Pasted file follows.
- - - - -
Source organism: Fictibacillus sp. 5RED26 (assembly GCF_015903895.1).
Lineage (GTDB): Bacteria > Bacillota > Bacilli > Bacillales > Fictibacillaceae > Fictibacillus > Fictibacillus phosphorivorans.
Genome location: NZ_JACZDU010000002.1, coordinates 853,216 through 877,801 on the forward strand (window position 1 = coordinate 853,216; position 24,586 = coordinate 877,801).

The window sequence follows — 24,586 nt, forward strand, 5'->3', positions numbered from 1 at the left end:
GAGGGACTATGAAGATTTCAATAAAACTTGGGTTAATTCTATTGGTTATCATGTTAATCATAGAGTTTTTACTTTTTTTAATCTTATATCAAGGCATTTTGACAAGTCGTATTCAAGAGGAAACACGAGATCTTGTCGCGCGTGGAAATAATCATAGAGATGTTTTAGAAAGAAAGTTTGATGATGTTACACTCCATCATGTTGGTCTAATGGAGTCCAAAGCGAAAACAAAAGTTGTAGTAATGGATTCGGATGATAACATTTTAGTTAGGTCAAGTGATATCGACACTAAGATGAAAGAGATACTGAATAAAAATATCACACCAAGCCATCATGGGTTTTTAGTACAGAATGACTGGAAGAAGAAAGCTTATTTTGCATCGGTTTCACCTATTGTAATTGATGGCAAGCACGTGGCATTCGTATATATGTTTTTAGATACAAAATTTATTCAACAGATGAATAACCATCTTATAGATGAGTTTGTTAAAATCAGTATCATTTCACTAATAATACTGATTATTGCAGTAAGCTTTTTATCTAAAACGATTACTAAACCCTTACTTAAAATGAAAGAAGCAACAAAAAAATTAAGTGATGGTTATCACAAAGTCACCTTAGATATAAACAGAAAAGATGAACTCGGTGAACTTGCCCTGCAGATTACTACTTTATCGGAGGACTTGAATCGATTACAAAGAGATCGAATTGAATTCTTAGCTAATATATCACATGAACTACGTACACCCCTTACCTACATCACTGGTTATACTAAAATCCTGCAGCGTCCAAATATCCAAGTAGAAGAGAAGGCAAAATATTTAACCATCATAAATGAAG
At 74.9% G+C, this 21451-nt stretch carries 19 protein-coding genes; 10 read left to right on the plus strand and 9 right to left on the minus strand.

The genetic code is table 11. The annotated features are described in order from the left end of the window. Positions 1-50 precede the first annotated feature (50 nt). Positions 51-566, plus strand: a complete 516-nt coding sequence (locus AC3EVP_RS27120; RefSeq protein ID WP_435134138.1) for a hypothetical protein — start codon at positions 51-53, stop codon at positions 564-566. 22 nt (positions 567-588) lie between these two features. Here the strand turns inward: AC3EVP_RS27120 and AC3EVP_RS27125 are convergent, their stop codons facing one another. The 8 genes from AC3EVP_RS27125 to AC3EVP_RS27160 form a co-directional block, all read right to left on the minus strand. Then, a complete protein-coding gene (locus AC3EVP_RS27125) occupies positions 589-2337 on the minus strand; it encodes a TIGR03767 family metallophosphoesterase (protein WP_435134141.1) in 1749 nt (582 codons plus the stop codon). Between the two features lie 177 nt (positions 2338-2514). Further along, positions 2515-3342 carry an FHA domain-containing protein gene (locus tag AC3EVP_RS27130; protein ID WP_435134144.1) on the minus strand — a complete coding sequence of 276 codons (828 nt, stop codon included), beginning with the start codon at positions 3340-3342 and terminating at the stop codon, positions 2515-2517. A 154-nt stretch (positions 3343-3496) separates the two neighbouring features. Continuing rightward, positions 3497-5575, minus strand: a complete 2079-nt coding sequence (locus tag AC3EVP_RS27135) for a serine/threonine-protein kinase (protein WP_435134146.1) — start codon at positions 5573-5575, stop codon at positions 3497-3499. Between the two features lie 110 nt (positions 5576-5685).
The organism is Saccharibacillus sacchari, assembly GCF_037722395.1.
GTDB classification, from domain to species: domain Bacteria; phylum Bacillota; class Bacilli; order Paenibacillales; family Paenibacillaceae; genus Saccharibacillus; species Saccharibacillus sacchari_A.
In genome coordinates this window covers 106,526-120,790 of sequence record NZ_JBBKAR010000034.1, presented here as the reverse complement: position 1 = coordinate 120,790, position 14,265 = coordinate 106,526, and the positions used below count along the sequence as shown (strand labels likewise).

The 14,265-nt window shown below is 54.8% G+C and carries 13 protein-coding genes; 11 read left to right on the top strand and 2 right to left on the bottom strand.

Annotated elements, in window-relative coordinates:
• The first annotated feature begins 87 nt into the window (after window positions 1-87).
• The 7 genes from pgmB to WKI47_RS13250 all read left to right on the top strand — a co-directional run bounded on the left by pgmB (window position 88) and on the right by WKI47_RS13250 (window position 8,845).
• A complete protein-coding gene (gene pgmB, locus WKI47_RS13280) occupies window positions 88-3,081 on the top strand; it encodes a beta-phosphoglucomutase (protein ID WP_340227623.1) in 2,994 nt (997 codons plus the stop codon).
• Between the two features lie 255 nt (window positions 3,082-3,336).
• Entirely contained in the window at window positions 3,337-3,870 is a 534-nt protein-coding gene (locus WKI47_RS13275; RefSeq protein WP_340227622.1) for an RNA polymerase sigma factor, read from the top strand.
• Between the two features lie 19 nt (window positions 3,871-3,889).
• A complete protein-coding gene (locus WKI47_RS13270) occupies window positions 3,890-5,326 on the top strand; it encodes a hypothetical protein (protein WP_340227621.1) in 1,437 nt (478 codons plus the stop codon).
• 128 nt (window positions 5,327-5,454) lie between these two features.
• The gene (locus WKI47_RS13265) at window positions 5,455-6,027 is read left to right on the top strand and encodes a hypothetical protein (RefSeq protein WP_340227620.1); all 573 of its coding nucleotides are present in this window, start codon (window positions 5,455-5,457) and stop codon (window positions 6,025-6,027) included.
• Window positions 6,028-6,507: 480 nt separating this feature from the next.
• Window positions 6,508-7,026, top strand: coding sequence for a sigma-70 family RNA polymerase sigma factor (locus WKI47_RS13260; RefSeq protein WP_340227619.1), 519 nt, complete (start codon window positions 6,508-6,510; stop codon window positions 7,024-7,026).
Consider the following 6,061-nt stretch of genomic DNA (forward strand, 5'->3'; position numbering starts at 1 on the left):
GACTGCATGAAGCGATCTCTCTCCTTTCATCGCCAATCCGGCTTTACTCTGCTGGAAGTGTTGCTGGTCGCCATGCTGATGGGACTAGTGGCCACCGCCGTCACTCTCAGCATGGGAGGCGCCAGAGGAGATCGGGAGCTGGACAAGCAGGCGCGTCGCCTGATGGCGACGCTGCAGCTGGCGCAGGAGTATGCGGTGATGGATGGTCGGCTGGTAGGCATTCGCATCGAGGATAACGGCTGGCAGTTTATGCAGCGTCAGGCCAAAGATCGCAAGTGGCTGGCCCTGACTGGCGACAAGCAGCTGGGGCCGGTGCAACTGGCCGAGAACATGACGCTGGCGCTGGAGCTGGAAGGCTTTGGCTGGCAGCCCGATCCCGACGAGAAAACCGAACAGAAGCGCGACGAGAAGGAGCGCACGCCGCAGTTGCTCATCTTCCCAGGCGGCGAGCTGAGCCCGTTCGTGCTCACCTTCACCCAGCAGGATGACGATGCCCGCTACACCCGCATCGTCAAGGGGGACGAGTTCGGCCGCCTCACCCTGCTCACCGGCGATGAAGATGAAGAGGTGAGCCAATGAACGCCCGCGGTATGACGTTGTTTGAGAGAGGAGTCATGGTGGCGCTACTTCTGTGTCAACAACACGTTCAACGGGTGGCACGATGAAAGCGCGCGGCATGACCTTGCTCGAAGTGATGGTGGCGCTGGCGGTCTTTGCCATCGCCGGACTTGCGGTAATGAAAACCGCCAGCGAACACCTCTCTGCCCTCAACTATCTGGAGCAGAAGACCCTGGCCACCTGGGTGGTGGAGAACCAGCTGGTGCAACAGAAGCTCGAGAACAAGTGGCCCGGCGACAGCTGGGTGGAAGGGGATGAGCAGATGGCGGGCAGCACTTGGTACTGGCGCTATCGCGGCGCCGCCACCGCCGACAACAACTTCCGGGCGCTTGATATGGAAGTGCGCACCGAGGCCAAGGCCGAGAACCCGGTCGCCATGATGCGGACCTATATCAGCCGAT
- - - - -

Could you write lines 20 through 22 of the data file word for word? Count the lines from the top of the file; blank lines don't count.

• 128 nt (window positions 5,327-5,454) lie between these two features.
• The gene (locus WKI47_RS13265) at window positions 5,455-6,027 is read left to right on the top strand and encodes a hypothetical protein (RefSeq protein WP_340227620.1); all 573 of its coding nucleotides are present in this window, start codon (window positions 5,455-5,457) and stop codon (window positions 6,025-6,027) included.
• Window positions 6,028-6,507: 480 nt separating this feature from the next.